Because Germany's overall debt significantly rose since 2008, he argues, it is not that easy to say how much Germany is exactly saving because of the eurozone crisis alone. As a ballpark figure, however, an interest rate lower by 1 per cent on a debt pile of (EURO)2 trillion would mean annual savings of about (EURO)20 billion, he added.
"If interest rates go up again, that would mean significant additional spending for Germany," he said, noting that such a development could easily unravel the government's hopes to balance its budget by 2016.
Schaeuble, who previously said that Germany's sustainable long-term interest rate on 10-year-bonds should be in the 2 per cent range, said he hoped that the country's interest rates would go up again once the eurozone is out of its current turmoil.
"I believe the interest rate level -- which practically is a negative interest in real terms -- is more the reflection of the financial markets' worries than of stability. That's why I prefer stability (for the eurozone), then we will still have a low interest rate level," he said.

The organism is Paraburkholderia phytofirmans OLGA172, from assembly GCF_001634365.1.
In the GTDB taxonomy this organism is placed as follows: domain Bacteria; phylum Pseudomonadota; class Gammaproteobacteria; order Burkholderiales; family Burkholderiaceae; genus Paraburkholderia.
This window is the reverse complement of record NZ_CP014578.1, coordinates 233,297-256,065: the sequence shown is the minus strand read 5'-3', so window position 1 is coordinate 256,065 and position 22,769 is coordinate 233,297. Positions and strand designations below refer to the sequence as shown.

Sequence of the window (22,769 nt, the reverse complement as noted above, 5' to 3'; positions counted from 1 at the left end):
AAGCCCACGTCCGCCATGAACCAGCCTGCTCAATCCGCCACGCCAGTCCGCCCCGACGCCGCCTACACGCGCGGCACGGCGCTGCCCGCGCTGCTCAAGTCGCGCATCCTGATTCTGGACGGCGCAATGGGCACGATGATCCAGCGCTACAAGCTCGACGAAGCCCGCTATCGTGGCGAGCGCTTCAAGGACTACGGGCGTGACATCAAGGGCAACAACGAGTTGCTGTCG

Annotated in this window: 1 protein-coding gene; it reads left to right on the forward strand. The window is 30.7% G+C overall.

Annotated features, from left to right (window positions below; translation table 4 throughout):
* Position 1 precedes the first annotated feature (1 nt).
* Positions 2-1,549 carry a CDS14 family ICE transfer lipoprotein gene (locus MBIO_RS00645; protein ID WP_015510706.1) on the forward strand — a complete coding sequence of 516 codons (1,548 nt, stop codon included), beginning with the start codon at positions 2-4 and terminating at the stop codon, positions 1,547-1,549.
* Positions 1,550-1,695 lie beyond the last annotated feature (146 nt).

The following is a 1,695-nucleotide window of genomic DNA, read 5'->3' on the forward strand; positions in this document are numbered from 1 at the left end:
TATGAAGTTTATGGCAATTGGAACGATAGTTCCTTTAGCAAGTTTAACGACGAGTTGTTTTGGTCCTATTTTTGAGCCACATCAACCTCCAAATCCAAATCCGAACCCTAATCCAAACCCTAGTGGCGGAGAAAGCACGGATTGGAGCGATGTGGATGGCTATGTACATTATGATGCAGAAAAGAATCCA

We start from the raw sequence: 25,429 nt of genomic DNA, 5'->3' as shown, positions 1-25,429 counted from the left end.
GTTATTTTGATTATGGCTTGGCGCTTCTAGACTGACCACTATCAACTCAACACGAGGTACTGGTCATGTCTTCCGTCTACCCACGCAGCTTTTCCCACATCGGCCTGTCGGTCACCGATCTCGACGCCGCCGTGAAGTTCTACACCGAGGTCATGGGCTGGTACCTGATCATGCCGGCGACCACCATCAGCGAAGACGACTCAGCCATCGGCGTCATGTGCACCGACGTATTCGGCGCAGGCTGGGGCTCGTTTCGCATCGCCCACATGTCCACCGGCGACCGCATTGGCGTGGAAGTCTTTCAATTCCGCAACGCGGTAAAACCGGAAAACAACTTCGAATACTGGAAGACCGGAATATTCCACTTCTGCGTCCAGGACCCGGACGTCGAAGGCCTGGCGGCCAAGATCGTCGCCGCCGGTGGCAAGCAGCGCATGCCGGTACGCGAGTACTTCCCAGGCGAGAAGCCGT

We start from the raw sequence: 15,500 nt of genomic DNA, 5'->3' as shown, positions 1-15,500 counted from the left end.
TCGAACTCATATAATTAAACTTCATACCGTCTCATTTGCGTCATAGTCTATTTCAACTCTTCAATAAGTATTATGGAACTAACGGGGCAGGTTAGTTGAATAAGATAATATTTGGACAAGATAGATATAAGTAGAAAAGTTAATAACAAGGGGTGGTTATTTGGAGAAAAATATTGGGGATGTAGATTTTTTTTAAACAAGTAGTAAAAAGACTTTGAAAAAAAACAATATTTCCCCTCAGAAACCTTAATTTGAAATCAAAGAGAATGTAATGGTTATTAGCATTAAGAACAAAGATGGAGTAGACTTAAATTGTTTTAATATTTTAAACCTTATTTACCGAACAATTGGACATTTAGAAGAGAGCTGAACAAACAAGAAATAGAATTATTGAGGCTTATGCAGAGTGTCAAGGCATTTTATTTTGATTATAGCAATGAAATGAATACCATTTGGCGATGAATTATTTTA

Schaeuble acknowledged that "some of our partners in Europe suffer from the burden of too high interest rates caused by the irritations in financial markets,"
But he insisted that those countries must reform their economies and bring their finances in order to regain market confidence.
"One does not have to apologize that the trust in the Federal Republic of Germany (...) is high in financial markets," he said.